If you really want to invoke a new style of leadership, you must be comfortable with process — staying open to what is unknown and yet undefined, to what feels a little unstable, to what is becoming.
You must keep asking the right questions, without rushing the answers.
True leadership transformation takes time and guidance. Need help? Contact me for more information.
Great lesson here. I would have liked the story to finish with the steak, though. And the Oscar for best supporting meat goes to…steak.
I like the character of the steak in the story too, Ben. Thanks for reading and playing along.
Great story Blair. Having been through this a number of times I can attest that cultures are organic not a math problem you solve. They evolve and you try to make adjustments to guide it in the direction you envision. To me the joy is in trying lots of things and taking lots of steps none of which are guaranteed to work but believing that in the end the cumulative effect will bring out something along the lines of what you hoped for, maybe even better.The fun is in the journey, and it never ends. 🙂
“The fun is in the journey, and it never ends.” Oh, would it were that we could all truly grasp this! I would love to hear more about your work and experience in developing organizational cultures. Thanks for commenting, Scott.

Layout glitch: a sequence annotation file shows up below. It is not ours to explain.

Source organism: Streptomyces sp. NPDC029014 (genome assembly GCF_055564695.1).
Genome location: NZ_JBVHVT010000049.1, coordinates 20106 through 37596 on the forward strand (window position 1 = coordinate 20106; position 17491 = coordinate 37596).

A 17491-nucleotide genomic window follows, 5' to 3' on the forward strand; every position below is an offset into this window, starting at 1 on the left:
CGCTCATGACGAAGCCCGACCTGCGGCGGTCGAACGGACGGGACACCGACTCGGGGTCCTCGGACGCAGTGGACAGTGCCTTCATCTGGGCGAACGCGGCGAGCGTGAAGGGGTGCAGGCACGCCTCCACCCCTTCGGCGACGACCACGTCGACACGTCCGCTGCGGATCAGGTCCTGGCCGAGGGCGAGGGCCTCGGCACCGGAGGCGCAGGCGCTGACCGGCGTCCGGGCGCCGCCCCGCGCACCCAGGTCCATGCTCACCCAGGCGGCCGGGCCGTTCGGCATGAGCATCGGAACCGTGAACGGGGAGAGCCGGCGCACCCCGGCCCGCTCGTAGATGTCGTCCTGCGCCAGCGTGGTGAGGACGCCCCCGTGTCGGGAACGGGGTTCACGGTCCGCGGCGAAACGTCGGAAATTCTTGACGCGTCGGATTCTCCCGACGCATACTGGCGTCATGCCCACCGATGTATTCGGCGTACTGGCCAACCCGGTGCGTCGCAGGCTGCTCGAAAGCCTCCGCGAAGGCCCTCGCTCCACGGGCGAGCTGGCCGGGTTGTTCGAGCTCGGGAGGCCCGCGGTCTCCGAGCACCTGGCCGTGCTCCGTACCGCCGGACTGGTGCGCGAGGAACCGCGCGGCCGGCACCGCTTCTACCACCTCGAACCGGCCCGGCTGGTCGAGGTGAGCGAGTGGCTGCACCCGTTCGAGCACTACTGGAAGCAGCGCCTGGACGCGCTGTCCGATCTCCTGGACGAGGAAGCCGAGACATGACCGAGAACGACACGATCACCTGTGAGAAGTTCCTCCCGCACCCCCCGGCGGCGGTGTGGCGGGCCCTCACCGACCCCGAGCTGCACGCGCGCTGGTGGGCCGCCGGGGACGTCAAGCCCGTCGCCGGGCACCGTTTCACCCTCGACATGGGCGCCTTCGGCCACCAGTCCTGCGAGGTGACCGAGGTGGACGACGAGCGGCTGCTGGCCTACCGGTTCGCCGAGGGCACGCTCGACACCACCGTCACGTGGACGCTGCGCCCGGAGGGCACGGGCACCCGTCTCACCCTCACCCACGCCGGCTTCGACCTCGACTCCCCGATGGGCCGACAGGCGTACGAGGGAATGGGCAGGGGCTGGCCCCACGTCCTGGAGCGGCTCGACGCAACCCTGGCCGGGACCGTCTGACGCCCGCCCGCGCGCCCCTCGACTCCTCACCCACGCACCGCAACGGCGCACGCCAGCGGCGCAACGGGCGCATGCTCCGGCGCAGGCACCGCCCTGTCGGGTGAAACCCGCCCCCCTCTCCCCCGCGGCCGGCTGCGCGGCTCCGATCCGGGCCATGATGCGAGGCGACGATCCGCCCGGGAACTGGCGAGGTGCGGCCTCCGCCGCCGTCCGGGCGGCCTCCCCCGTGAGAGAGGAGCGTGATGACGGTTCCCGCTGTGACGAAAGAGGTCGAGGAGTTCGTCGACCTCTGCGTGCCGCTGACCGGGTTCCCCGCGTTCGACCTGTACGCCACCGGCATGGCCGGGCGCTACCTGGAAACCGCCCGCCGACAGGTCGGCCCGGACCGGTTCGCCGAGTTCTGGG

I love the comments, Ben & Scott. I’m thinking about Buddhism for some reason. The opposite of “I want I want I want…” Sometimes the best way to get what we want is to be patient. Of course, as you point out Blair, it is necessary to set up conditions so you’re on the right track, but for the most part, letting go is the best way to gain.
Alternatively one could simply establish the lay of the law, but if you are trying to avoid command and control style leadership, then a certain degree of letting go and letting things evolve is necessary upfront. Thanks for stopping by, Dave!
I wonder if your good friend makes similar comments to members of his new team — “I thought you’d have more to offer than that.” Doesn’t seem like a comment that would engender much “fun, enthusiasm, or creativity.” Ironic, given the context of a fun, celebratory evening! I’m just guessing but maybe the issue wasn’t so much how to enhance the culture of the team but how to shift the leader’s unconscious behavior. Next time, invite ME over for the steak, too, and I’ll share a few thoughts with your friend.
All the best
Dan, that is so insightful of you, and is the stuff of another rich post. In fact, the way I saw it at the time was as if he were saying to me, “help me, but don’t you dare get in between me and my perfectionism!”
To his credit, he did collect himself and apologize, which bodes well for his leadership –but should he ask me for help again, I’ll send him to you!
You have been doing such yummy writing over at Unfolding Leadership and I really appreciate you taking the time to stop by. You are welcome for steak any time!